This morning in the Washington Post, Dana Milbank challenges Edward Luce, Leslie Gelb, Jane Hamsher and me on our recent pieces explicating the management and policymaking mess among Barack Obama's core team. (Here is my piece.)
Let's set aside for another post the fact that Milbank's column seems to channel Rahm directly. The piece conveys a detailed knowledge of what exactly Rahm advised Obama to do -- and how exactly Obama allegedly rebuffed Emanuel.
So, Rahm, or Milbank on his behalf, seems to be appealing to President Obama to just listen to Rahm more and all will be well.
But then Milbank jumps on the bandwagon of those he starts his piece by rebuffing, and suggests that the White House dump Gibbs, Axelrod, and Jarrett.
Not even my essay went that far.
This reminds me of a vignette at the tail end of Richard Wolffe's interesting profile of the Obama campaign titled Renegade: The Making of a President in which Emanuel tried to "export" Valerie Jarrett to the U.S. Senate to fill Obama's seat and to pry her away from such constant, intimate proximity to the President.
Seems like via Dana Milbank, Rahm Emanuel is still trying to pry them away.
Today's column starts:
Let us now praise Rahm Emanuel.
I wondered if there was a foundation in their relationship for this kind of adoration. Well, maybe.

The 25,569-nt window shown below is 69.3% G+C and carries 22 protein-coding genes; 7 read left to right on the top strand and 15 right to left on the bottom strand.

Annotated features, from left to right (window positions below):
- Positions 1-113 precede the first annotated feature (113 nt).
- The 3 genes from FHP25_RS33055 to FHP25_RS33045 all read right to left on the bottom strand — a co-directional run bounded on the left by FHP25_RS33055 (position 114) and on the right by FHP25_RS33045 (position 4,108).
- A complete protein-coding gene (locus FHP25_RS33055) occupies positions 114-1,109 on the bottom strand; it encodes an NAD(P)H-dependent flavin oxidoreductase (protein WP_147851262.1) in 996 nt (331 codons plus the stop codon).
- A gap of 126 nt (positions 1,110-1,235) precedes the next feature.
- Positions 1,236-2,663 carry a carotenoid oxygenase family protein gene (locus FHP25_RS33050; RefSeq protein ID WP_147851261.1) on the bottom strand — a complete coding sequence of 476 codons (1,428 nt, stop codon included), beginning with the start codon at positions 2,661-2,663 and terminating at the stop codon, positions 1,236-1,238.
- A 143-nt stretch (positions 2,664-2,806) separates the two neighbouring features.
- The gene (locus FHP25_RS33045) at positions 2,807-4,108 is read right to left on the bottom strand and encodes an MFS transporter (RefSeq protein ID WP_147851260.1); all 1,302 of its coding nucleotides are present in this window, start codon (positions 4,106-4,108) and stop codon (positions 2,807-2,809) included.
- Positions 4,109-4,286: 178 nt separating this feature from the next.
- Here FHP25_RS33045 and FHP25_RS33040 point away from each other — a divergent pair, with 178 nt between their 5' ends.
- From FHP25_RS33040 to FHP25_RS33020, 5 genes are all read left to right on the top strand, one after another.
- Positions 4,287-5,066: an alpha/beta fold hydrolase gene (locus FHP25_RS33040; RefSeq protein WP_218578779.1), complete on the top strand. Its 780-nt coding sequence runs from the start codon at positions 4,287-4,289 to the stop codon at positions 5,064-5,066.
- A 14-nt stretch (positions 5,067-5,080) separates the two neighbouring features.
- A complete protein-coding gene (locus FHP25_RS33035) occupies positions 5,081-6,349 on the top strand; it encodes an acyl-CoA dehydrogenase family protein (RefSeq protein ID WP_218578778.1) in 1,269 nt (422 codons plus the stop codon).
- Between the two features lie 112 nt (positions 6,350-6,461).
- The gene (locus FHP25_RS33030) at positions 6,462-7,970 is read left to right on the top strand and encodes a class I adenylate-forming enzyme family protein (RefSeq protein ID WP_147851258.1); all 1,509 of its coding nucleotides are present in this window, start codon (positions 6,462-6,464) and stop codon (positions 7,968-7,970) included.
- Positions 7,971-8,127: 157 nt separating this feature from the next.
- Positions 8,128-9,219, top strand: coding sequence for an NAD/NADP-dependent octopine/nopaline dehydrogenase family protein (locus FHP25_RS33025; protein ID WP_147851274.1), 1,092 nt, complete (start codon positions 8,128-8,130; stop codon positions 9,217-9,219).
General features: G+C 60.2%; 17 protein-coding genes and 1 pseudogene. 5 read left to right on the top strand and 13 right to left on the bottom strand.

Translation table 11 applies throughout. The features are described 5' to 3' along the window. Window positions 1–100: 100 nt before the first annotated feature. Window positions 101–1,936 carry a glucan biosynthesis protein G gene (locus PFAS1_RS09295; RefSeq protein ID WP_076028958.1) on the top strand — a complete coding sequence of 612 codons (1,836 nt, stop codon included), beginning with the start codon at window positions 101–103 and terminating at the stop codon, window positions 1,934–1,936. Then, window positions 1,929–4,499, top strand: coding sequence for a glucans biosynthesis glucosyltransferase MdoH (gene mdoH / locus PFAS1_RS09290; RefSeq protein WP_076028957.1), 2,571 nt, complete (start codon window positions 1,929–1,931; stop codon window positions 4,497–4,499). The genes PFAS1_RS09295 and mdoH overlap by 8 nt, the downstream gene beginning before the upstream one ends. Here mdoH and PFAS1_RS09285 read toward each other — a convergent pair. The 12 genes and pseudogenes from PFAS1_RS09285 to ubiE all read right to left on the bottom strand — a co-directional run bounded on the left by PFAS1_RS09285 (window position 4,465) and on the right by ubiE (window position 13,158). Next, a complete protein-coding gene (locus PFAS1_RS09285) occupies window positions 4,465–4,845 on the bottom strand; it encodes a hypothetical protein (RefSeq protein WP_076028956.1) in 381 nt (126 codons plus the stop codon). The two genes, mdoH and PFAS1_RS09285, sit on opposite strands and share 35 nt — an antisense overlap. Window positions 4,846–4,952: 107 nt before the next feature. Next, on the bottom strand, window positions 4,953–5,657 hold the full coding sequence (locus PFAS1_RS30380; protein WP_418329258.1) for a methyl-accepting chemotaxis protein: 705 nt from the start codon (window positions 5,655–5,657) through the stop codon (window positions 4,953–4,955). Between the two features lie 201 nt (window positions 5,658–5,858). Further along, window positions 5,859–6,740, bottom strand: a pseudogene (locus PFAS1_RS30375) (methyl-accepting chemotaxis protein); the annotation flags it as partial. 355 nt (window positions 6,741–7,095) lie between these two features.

I found this June 2009 profile of Rahm Emanuel by Milbank. Read the whole thing, but here's a bit slug that could explain why Emanuel would send some sizzle Milbank's direction:
For a disciplinarian, Rahm Emanuel was remarkably loose as he sat down to breakfast at the St. Regis hotel yesterday.
On South Carolina's adulterous governor, Mark Sanford: "There's a guy that needed a cigarette."
On talking with his mouth full: "If this was more of a Jewish family, I'd feel fine."
On the woman he wants to run for Senate in Illinois: "She is the 800-pound gorilla here."
Then there was this unusual aphorism coming from a man who worked in the West Wing when the Monica Lewinsky scandal broke: "What happens in the Oval Office stays in the Oval Office."
What made this all the more surprising was that President Obama's chief of staff gave this performance at a table with 40 journalists, their tape recorders running, in an on-the-record forum hosted by the Christian Science Monitor.